The regal & the real

Published : Apr 08, 2011 00:00 IST

Sumant Jayakrishnan, scenographer, at Ugrasen Ki Baoli, Hailey Road. - PHOTOPGRAPHS BY SPECIAL ARRANGEMENT

Sumant Jayakrishnan, scenographer, at Ugrasen Ki Baoli, Hailey Road. - PHOTOPGRAPHS BY SPECIAL ARRANGEMENT

Designer JJ Valaya uses the subjects of his photographs as performers in a mock-regal charade.

WHEN I received an invitation to the preview of the first exhibition of large photographs by the fashion designer JJ Valaya and the launch of Decoded Paradox, a coffee-table book of these with an introduction by the heritage hotelier Aman Nath, I knew the art form we were about to see would smack not only of celebrity culture but also postmodern practices and techniques in art. It would, in fact, be a true representative of the 21st century and the glittering Delhi of today. Indeed, it was in character that Montek Singh Ahluwalia, Deputy Chairman of the Planning Commission, and his wife, the economist Eshar Judge Ahluwalia, were there. So it was not just an evocation of postmodernism but also of post-reform economics.

Expectedly, the art of couturier was iconic, with the model as the coat hanger for designer clothes. But here the photographer uses the subjects of his photographs as performers in a mock-regal charade, rather like the series of Cindy Sherman's photographs of herself as a mock Hollywood heroine or Pushpamala in various photographic mock-ups of herself as superwoman or as the subject of Raja Ravi Varma's paintings. In this show, one was reminded of the photographs of the 19th and early 20th century Raj photographers. But the ambience they are taken in reflects the present. Also, the costume designs are Valaya's creations, while the jewellery the mock-nobles wear is that of Art Karat, and Glenfiddich whisky has sponsored the show in keeping with today's corporate usage.

True, the largest number of photographs are those of celebrities representing present-day icons of Shining India such as the high-value artist Subodh Gupta, the heritage hotelier Aman Nath, the social activist and socialite Nafisa Ali Sodhi, artist Malavika Tiwari, dancer Navtej Johar, fashion stylist and current title-holder of the best legs in town Pernia Qureshi, model-turned-actor Rahul Dev, model and performer Pallavi Roy, scenographer Sumant Jayakrishnan, event manager Sylvia Qureshi, hotelier S.S.H. Rehman, graphic designer Zoe Collington, designers Neera Nath and Rajesh Pratap Singh, actress Neesha Singh, and entertainer and poet Nishant Peralta.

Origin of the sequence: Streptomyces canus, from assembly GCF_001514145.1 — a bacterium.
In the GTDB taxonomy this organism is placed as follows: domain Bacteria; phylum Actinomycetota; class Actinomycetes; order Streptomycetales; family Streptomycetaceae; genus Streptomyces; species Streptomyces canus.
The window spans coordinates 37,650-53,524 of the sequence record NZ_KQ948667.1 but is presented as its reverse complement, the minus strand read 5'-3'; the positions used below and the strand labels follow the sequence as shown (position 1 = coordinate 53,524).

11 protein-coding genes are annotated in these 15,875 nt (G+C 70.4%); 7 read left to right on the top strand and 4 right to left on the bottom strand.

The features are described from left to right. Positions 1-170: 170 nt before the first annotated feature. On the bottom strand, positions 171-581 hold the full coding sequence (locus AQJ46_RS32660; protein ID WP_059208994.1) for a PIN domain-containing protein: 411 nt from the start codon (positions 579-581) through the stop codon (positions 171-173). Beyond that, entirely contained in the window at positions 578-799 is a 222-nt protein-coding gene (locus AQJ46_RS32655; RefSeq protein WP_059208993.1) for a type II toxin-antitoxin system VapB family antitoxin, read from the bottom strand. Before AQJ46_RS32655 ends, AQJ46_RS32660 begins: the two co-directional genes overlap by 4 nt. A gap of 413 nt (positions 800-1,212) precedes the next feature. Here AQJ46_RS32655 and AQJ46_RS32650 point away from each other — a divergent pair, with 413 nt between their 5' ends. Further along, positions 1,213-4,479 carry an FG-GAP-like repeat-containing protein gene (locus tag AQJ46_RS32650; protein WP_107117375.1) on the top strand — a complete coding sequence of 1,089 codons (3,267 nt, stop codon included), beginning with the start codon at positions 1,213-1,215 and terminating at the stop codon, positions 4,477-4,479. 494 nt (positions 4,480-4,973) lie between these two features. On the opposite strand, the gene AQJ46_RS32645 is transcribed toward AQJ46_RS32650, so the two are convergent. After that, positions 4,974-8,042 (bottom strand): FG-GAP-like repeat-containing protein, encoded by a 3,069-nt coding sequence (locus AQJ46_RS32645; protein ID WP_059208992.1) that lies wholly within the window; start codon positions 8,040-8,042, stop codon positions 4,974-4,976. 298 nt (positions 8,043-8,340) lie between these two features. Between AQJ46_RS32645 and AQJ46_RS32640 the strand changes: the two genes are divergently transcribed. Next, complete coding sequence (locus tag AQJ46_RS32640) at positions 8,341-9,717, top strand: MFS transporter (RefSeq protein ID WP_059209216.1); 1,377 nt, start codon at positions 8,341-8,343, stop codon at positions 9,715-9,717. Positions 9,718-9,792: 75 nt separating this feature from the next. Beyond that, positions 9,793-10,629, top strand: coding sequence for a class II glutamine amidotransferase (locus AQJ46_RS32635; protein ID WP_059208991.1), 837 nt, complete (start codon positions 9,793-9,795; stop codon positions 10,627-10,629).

But it is to Valaya's credit that he carries the exercise further. He photographs not only relatives and children of friends, such as Philomina (Ali) Torresan, Ananda Gupta, Arvind Singh Bisht, Pia and Ajit Sodhi and Aryan Gopalakrishnan, but goes beyond the celebrity circle with chauffeur Laxmi Malakar, master cutter Keith Macleod, master embroiderer Mohammad Habib ul Rehman, and pattern-tracer Prabhat Kumar Roy.

This fusion of celebrities with those who people the infrastructure they perform on gives his work a cross-border authenticity in a society becoming increasingly distanced as neoliberal policies siphon funds and resources to those on top at the relative cost of those who are at the bottom.

Valaya looks at them both in the same frame, though. His photographs may be formal poses like those of the legendary Raja Deen Dayal, but their setting betrays a far broader concern. They are set in many different places, ranging from the Sultanate ruins such as the Qutb complex, Siri Fort and the Sufi shrine of Nizamuddin Auliya to the Mughal Purana Qila, Chandni Chowk and Jama Masjid. Then his camera pans out to the dhobi ghat at Hailey Road, a weathered wall at Tolstoy Marg, bamboo sellers at Andheria Mod, the cane furniture shops at Ghitormi, a tea stall at Bhogal, a hoarding of Krishna at a temple in Sarojini Nagar, Ambedkar's statue at Chanakyapuri, a demolished structure at M.G. Road, a building being constructed in Malviya Nagar, beside the flyover on Panchkuian Road, a dhaba on National Highway 8, an automobile junkyard at Mayapuri, a wrestling akhara in Ayanagar, the camel market near Jama Masjid and a slum in the hillock at Vasant Vihar, among others.

However, it is not only the places that bring to us snatches of the dialogue of many facets of contemporary Delhi, it is also the people. We have a scene of Ugrasen Ki Baoli with the bandwallas, immortalised by Krishen Khanna in so many of his paintings, playing on its steps; wrestlers in an akhara; and people at street-side stalls, tea shops, in junkyards, at bus stops and in by-lanes in the city. Almost nothing is left out, including pavement philosophers, barbers, street children and mendicants. Nor are the animals missing. We have dogs, oxen, camels, and even an elephant. But I missed the horses, the donkeys and the monkeys.